Moreover, the jet engines use a DC electric starter motor to operate. The starter motor model comprises electrical and mechanical parts. The electrical part includes stator windings and battery connections to convert the battery electrical energy to mechanical energy on the shaft. The mechanical part, which transfers the produced torque by the electrical part to the shaft, contains the shaft and the ball bearings. This device was also (both the mechanical part and electrical part) modeled in detail in References [14,15,16,21], and the results were validated against experimental data. The electric starter, its schematic, and the generated bond graph model are shown in Figure 4. The starter motor characteristics are shown in Table 4. In addition, Figure 5 confirms the validity of the model by comparing the results to experimental data.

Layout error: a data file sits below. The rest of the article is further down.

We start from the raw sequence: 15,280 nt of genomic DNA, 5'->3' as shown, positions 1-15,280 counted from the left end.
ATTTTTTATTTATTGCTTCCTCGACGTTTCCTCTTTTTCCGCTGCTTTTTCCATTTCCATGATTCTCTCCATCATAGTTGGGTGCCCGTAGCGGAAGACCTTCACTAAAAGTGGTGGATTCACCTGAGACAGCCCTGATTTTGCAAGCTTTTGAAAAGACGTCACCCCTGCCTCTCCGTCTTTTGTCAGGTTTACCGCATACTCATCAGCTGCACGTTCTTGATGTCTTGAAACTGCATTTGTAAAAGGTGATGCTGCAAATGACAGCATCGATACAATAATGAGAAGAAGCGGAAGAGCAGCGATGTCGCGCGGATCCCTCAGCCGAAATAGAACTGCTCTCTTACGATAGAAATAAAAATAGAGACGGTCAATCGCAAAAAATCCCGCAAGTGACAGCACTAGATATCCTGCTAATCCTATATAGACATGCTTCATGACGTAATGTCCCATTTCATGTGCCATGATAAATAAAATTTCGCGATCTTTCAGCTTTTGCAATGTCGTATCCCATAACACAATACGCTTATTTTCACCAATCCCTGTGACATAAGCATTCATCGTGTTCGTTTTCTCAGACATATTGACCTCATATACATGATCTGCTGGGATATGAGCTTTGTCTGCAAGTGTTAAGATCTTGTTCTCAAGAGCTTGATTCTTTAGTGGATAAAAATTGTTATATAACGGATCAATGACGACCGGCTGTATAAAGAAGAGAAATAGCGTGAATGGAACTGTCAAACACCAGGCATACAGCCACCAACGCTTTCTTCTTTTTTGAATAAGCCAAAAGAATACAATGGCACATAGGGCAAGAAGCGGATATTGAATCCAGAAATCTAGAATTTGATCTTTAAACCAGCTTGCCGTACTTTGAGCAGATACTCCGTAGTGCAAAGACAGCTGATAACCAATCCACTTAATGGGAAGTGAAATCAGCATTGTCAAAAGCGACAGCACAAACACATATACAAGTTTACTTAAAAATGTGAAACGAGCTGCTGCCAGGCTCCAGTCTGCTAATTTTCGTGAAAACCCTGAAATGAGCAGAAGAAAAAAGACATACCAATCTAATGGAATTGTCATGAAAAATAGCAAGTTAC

Finally, by combination of modular models of JQ components, the whole model is developed as shown in Figure 6. Figure 6a shows the jet engine model with different elements, as discussed earlier. The rigid body motion of the main body is defined by a set of Euler’s equations that are presented in Figure 6b. The combination of four jet engine models, electric starters, main body, and the controller are shown in Figure 6c. As shown in this figure, different components of the JetQuad model are combined together using zero and one junctions and by information and energy bonds. Just one of the jet engine models (on the right side of the figure) is expanded, and the three others are masked to keep the figure tidy. The engine control system is also an internal industrial min-max control strategy that regulates fuel flow into the jet engines to satisfy all engine control modes [30,31,32]. This model is able to predict the dynamic behavior of the JQ with any predefined thrust profile. Thus, different scenarios for thrust profiles could be inserted into the model to investigate the dynamics of the JQ.

## 3. JetQuad Simulation Results